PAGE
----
Financial inclusion improves people's lives, in particular those of the poor. A small loan, a savings account or an insurance policy can make a great difference to a low-income family. They enable people to invest in better nutrition, housing, health and education for their children. They ease the strain of coping with difficult times caused by crop failures, illness or death. They help people plan for the future. However in India, even though the Reserve Bank Of India (RBI) has mandated Indian banks to lend 40% to priority sectors (32% for foreign banks), the results are not very encouraging.
In India, almost half the country is unbanked. Only 40% of the population has a bank account. In fact India has the highest number of households (145 m) excluded from banking. There is only one bank branch per 14,000 people. Just 18% have debit cards and less than 2% have credit cards. Only 10% of the population has life insurance cover. Banks are also lending to large and rich farmers to boost their priority sector advances because they lack the wherewithal to lend to small and marginalised farmers who need it the most. For example, a state-run bank, part funded a Toyota car to a wealthy Gujarat-based farmhouse owner and classified it as priority sector lending. Small and marginal farmers who constitute more than 80% of total farmer households in the country face exclusion from formal financial channels.
The government policies have also not helped to improve their cause. Agriculture often bears the brunt of the vote bank politics played by the government. Farmers are not reaping the benefits of development with the government still dominating the way products are priced. Whenever there's a price gain for farm products, the government jumps to curb it with many controls. It banned cotton exports where farmers would have reaped the benefits of rising global prices. These kinds of controls lead to defaults and the blame goes on the farmers. As a result they are not able to pay their loans back and banks are not willing to lend them.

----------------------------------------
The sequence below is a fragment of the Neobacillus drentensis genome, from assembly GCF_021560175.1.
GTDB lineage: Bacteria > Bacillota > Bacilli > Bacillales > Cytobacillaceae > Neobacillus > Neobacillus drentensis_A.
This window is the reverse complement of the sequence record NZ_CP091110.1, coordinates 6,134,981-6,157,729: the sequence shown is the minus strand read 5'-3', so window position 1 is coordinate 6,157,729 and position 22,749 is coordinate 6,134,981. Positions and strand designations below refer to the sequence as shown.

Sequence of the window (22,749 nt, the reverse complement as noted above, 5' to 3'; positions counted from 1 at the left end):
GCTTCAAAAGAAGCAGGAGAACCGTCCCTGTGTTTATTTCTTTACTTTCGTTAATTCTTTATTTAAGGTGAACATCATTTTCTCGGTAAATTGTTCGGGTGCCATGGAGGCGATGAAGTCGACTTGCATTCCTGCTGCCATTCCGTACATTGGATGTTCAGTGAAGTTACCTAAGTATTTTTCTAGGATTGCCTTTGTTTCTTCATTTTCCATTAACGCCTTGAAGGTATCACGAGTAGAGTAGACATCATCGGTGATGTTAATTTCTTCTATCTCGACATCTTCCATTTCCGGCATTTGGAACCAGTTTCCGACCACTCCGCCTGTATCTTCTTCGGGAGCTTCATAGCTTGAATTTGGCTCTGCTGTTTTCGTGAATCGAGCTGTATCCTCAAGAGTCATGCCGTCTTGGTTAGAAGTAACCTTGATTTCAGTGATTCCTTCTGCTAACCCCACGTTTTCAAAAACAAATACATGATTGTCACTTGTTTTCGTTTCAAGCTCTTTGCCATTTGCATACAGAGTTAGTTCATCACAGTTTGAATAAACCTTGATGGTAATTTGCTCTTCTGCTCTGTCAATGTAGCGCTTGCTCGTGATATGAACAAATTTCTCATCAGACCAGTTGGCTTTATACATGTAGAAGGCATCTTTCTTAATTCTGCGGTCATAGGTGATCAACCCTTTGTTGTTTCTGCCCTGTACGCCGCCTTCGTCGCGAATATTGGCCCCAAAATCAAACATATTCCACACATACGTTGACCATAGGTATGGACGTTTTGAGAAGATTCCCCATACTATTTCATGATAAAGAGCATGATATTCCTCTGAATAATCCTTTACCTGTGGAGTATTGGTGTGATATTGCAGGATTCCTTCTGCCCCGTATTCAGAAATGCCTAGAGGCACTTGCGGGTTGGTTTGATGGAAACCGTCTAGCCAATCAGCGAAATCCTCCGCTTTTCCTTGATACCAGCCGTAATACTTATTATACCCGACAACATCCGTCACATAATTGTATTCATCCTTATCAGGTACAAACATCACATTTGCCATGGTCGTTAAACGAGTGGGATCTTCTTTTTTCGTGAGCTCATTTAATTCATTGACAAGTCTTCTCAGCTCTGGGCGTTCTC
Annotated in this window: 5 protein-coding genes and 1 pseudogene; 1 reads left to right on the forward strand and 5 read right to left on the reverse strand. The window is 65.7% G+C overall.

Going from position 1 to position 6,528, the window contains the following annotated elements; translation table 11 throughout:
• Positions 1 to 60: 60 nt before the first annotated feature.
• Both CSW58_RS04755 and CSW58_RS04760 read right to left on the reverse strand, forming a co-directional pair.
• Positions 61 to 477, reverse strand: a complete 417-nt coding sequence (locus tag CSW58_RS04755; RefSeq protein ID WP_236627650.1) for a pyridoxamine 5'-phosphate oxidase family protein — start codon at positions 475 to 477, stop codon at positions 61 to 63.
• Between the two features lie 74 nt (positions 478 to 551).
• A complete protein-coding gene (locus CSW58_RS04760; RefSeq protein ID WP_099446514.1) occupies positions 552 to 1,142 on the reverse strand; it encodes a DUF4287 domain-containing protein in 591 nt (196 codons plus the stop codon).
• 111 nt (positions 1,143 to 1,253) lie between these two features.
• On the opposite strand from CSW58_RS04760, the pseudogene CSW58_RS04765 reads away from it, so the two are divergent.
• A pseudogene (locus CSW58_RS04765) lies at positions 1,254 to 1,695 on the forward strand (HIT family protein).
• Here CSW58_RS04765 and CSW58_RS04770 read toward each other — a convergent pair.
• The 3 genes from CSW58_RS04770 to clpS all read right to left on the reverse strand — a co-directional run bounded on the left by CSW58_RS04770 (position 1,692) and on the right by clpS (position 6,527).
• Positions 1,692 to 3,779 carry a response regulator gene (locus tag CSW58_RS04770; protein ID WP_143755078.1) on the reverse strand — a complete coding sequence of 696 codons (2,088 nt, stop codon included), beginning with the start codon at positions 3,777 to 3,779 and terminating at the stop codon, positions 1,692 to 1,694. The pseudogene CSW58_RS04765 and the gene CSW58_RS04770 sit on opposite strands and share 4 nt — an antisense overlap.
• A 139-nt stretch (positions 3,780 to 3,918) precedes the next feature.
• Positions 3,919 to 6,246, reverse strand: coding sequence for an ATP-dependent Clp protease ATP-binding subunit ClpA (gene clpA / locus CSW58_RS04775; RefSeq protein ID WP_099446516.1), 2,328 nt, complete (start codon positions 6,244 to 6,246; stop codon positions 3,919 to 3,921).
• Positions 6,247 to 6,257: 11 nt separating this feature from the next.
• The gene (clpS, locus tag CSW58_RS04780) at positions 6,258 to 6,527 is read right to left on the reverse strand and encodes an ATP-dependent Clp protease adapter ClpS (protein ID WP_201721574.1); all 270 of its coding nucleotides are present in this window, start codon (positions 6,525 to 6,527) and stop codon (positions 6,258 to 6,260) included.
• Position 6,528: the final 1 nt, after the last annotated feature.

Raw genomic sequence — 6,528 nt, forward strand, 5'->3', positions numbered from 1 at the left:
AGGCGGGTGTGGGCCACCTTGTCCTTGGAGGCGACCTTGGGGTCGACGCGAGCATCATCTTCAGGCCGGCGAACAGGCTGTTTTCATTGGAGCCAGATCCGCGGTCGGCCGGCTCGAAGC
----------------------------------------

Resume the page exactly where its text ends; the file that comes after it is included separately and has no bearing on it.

Financial inclusion can go a long way toward breaking the vicious circle of poverty. Although several steps like Electronic Clearing Systems (ECS), Real Time Gross Settlement (RTGS) systems and other technological advancements have made a difference, but more needs to be done in order to make financial growth more inclusive.